In this analysis we used a spatially explicit, simplified bottom-up approach, based on animal inventories, feed dry matter intake, and feed intake-based emission factors to estimate county-level enteric methane emissions for cattle and manure methane emissions for cattle, swine, and poultry for the contiguous United States. Overall, this analysis yielded total livestock methane emissions (8916 Gg/yr; lower and upper 95% confidence bounds of ±19.3%) for 2012 (last census of agriculture) that are comparable to the current USEPA estimates for 2012 and to estimates from the global gridded Emission Database for Global Atmospheric Research (EDGAR) inventory. However, the spatial distribution of emissions developed in this analysis differed significantly from that of EDGAR and a recent gridded inventory based on USEPA. Combined enteric and manure methane emissions from livestock in Texas and California (highest contributors to the national total) in this study were 36% lesser and 100% greater, respectively, than estimates by EDGAR. The spatial distribution of emissions in gridded inventories (e.g., EDGAR) likely strongly impacts the conclusions of top-down approaches that use them, especially in the source attribution of resulting (posterior) emissions, and hence conclusions from such studies should be interpreted with caution.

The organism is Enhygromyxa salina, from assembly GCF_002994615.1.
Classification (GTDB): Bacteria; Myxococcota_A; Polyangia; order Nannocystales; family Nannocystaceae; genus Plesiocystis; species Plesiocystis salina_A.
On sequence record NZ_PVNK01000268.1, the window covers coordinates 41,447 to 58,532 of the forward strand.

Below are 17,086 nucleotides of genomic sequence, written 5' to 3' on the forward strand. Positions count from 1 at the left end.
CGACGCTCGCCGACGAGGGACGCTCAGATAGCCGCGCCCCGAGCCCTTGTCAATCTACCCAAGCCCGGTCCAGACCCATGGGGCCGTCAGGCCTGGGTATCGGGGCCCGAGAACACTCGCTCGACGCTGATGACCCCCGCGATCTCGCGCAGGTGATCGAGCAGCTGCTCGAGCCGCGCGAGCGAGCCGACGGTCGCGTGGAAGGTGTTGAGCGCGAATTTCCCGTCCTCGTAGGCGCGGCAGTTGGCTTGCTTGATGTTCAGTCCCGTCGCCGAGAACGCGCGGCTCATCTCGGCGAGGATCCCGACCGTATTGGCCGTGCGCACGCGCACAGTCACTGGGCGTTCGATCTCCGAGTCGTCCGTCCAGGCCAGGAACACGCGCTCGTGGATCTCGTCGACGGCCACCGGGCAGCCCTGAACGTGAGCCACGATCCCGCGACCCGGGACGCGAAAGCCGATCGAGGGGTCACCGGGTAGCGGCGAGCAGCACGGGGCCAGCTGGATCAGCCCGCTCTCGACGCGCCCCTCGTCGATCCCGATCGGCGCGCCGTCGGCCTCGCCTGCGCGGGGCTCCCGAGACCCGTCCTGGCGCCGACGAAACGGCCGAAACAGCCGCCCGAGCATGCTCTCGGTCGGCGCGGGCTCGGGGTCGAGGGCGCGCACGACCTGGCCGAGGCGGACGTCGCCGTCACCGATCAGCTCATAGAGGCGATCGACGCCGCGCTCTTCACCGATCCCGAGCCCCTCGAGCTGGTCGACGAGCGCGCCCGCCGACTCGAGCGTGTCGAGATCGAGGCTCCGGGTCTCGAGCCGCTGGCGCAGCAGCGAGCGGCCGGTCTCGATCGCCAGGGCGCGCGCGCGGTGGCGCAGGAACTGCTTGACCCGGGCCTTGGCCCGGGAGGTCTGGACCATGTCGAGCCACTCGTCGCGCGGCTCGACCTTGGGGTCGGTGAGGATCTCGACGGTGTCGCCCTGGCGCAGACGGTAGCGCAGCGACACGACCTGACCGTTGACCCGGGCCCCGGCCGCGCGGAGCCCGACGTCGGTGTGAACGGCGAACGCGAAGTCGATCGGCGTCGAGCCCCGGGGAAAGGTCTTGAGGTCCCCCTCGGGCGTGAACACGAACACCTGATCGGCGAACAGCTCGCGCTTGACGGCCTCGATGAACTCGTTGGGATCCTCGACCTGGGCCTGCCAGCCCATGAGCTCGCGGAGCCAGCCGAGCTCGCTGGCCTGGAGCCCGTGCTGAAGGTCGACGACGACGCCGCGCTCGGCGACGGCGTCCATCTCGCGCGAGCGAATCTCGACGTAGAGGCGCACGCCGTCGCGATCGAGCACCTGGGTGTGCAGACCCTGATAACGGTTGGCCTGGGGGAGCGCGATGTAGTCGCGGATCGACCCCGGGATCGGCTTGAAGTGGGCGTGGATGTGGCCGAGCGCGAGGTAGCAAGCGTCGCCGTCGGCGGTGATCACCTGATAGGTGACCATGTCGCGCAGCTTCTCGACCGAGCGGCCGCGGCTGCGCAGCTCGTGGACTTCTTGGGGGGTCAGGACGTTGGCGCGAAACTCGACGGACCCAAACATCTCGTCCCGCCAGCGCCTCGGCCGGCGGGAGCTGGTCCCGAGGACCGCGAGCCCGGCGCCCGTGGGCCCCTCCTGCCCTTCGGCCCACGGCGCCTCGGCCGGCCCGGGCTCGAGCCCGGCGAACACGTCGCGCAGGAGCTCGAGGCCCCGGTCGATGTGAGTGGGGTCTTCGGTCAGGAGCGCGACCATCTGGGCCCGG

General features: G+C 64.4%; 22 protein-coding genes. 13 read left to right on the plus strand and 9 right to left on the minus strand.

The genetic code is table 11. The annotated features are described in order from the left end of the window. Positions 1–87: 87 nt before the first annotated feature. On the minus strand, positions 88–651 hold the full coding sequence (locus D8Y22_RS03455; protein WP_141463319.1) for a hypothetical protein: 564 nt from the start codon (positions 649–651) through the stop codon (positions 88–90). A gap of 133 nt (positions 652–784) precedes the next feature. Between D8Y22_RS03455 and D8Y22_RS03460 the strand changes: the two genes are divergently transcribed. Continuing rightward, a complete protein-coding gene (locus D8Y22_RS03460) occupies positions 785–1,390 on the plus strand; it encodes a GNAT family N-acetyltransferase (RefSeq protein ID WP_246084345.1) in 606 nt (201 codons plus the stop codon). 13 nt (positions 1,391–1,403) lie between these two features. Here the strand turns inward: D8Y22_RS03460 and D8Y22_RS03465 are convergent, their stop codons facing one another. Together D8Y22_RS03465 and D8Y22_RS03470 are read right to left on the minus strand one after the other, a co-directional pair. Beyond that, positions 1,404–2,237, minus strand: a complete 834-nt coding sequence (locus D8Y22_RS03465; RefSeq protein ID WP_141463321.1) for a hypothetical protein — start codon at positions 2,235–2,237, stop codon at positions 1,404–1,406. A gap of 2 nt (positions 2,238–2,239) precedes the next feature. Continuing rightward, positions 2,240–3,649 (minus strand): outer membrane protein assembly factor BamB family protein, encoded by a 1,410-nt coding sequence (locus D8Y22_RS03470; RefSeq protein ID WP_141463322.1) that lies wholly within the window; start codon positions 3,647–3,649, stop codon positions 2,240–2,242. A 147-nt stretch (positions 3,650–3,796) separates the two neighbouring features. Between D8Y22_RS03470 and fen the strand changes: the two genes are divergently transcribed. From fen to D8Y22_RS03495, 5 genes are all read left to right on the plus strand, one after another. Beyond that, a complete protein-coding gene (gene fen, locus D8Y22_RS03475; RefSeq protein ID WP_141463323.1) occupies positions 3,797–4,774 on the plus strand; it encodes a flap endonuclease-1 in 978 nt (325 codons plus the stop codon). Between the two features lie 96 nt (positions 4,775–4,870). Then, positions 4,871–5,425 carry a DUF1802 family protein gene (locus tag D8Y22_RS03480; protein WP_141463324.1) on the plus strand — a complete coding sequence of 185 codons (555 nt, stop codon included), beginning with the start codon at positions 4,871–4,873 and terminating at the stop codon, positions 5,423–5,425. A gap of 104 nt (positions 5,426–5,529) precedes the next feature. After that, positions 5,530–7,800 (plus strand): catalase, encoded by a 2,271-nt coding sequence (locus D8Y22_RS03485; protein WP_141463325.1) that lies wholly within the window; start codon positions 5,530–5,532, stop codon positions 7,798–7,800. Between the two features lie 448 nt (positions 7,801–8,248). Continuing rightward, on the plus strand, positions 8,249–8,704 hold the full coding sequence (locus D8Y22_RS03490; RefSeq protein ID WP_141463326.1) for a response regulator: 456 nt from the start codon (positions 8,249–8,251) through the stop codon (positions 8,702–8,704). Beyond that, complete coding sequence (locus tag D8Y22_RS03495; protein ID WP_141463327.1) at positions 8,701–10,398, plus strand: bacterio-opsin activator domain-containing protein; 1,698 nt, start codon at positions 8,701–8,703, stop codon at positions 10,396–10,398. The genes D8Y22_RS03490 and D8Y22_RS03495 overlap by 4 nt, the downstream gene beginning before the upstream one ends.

All Science Journal Classification (ASJC) codes
- Environmental Chemistry